As you may know, the cable car was a San Francisco invention, conceived of as a solution to transporting city dwellers up the city's steep hills more safely β€” following some tragic accidents that involved horse-drawn streetcars. And August 2, 2023 marks the 150th anniversary of the first cable car being tested on Clay Street.

There was a ceremony Wednesday morning at the Powell Street cable car turnaround, featuring Mayor London Breed, House Speaker Emerita Nancy Pelosi, and SFMTA Director Jeffrey Tumlin among others. On display was "Car No. 1," which does not date to the 1873 founding of SF's cable car system, but it is a replica of a car used in the 1880s, built for the centennial of the cable cars in 1973.

The Chronicle's Heather Knight, who's got one foot out the door on her way to the New York Times, got to ride Car No. 1 this morning and tweeted some pics β€” but she has the date of Andrew Hallidie's invention off by 100 years.

As NBC Bay Area notes, today's ceremony honored both the 150th anniversary of the cable car, as well as Fanny Barnes, the first woman to work as a grip person operating an SF cable car.

The first cable cars, which run by attaching to a moving cable and pulley system just beneath the street, ran on steam power, while now they run by electricity. The explainer video below shows the cables running through the main engine house at the 2:00 mark, and explains how the system works.

Tourists and San Francisco residents alike often conflate the terms "trolley" and "cable car" β€” but cable cars are not trolleys. The "trolley" refers to the trolley pole that attaches streetcars to overhead electrified wires β€” so, the F-line streetcar can be called a trolley, or a streetcar, but cable cars are cable cars.

Hallidie followed in his inventor father's footsteps β€” his father had invented the stuff we now know from suspension bridges and the like, cables made of ropes of metal wire. Hallidie brought his father's cable to the Gold Rush in 1852, using it to create mining conveyances. In 1869, Hallidie witnessed an accident that would inspire him to apply his knowledge of wire cables to the city's uphill transportation problems.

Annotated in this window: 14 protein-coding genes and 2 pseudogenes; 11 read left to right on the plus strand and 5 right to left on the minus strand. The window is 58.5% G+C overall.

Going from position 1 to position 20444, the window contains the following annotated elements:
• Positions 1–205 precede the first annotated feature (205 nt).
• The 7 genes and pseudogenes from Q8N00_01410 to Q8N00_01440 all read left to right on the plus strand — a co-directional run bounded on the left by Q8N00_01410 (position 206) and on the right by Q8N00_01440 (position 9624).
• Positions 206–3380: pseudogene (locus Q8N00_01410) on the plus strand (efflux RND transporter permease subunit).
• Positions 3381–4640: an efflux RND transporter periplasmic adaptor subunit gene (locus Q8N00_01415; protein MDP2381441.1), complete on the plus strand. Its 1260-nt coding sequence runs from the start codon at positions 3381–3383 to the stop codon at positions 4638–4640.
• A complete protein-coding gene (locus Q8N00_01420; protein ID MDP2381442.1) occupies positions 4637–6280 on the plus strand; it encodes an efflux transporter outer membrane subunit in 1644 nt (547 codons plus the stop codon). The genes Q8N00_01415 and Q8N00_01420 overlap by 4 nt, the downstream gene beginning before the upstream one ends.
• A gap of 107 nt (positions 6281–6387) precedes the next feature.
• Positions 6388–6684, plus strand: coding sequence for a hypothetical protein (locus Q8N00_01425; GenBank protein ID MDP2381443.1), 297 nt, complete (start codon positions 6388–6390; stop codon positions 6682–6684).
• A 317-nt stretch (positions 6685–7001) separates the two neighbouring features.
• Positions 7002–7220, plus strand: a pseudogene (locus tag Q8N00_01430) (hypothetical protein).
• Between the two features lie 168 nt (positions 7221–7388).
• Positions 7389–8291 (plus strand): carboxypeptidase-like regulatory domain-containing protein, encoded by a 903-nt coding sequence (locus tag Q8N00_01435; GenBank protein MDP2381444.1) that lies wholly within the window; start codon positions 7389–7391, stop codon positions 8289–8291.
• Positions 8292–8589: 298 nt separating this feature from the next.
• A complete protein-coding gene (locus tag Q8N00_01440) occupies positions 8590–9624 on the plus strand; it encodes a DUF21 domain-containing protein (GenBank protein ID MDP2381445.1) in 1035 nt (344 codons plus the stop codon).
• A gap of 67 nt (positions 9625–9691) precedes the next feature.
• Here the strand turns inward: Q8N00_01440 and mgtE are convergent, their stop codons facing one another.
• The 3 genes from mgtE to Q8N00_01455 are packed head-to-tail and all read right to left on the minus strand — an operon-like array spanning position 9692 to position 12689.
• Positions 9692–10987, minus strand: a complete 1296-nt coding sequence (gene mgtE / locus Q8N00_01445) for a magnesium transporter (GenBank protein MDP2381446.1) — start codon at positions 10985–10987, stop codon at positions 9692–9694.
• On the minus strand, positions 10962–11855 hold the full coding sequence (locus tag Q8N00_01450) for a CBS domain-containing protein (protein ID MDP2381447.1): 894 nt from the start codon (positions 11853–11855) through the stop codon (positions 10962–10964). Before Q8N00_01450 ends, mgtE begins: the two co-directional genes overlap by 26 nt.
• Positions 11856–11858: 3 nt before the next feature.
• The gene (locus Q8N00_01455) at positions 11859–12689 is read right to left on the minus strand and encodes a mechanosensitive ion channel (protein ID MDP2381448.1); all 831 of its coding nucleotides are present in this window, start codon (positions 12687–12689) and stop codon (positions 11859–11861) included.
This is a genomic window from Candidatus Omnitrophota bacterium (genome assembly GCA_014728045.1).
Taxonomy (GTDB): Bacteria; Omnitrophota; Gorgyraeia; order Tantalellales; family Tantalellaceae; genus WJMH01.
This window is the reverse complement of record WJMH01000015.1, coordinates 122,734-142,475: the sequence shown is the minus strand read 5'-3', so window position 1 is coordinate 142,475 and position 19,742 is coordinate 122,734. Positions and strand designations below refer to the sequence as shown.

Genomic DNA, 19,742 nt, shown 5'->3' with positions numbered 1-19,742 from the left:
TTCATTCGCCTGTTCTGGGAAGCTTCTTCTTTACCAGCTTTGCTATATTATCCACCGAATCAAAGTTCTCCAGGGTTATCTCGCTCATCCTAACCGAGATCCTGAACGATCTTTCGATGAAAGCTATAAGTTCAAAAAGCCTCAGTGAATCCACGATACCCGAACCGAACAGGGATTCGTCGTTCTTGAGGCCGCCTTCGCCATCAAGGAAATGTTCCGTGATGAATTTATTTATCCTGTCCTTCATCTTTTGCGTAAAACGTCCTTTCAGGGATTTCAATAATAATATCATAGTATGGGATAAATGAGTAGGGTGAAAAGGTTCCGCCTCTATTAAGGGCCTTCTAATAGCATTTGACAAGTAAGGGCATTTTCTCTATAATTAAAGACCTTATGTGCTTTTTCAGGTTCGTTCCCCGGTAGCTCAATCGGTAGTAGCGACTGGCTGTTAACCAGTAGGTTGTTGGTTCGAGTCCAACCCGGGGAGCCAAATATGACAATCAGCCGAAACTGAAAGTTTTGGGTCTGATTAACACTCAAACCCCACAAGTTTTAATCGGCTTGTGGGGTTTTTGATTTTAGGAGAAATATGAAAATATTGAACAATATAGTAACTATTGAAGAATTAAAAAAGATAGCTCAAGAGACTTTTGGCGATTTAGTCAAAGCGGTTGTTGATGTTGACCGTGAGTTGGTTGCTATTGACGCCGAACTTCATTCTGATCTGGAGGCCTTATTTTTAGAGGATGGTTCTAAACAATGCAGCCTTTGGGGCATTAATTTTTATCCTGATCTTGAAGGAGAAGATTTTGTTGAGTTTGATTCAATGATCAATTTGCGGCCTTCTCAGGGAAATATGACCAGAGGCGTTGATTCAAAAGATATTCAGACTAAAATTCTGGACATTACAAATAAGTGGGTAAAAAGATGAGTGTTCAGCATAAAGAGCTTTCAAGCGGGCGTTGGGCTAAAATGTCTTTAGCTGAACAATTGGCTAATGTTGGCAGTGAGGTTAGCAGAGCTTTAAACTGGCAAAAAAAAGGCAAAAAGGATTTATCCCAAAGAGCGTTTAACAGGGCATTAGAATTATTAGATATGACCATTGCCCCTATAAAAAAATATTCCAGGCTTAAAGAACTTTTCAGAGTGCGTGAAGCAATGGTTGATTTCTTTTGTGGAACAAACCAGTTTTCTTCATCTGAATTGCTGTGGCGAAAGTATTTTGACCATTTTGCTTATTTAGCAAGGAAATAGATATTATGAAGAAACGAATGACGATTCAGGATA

Photo via SFMTA

According to an account in The Argonaut from 2009, recounted in this 2015 Chronicle piece, Hallidie was walking on Jackson Street between Kearny and Grant streets on a winter day in 1869. He watched as a couple of horses were whipped and prodded to pull a streetcar full of people up the hill β€” an 8.3% grade β€” and then one of the horses slipped on a wet cobblestone. "The driver applied the brake so hard the chain was ripped out and the car slid downhill, dragging the horses over the pavement," the Chronicle recounts. "The car came to a rest at the bottom of the grade, and the horses were mutilated and killed."

Hallidie, then 33, said in a later account that he was horrified by the sight, and became determined to put an end to "the great cruelty and hardship to the horses engaged in that work."

There are apparently differing accounts about the conception and construction of the original cable car, but 4 a.m. on August 2 has been agreed upon as the date and time of the first cable car test. The $40,000 project had been mocked in the press as "Hallidie's Folly."

Hallidie is credited with inventing the "endless ropeway" for his mining trams which became the basis for San Francisco's first cable car system β€” a continuous loop of metal cable. He would later patent an "improved grip pulley" as well.

Hallidie described the inaugural, early morning ride as a pretty sober and quiet one. "There was no frivolity. The whole affair was serious, and when it was done, there was simply a mutual hand shaking and nothing but cold water drunk," he wrote.

But writer Gary Kamiya, in that Chronicle piece, also recounts one notable bit of celebration. "As the little grip car passed Mason Street, so the story goes, a French baker in a nightcap leaned out his window and tossed a bouquet of flowers out the window. It was a homely tribute to the maiden voyage of one of the most beloved forms of urban transportation ever invented."

Photo via SF Cable Car Museum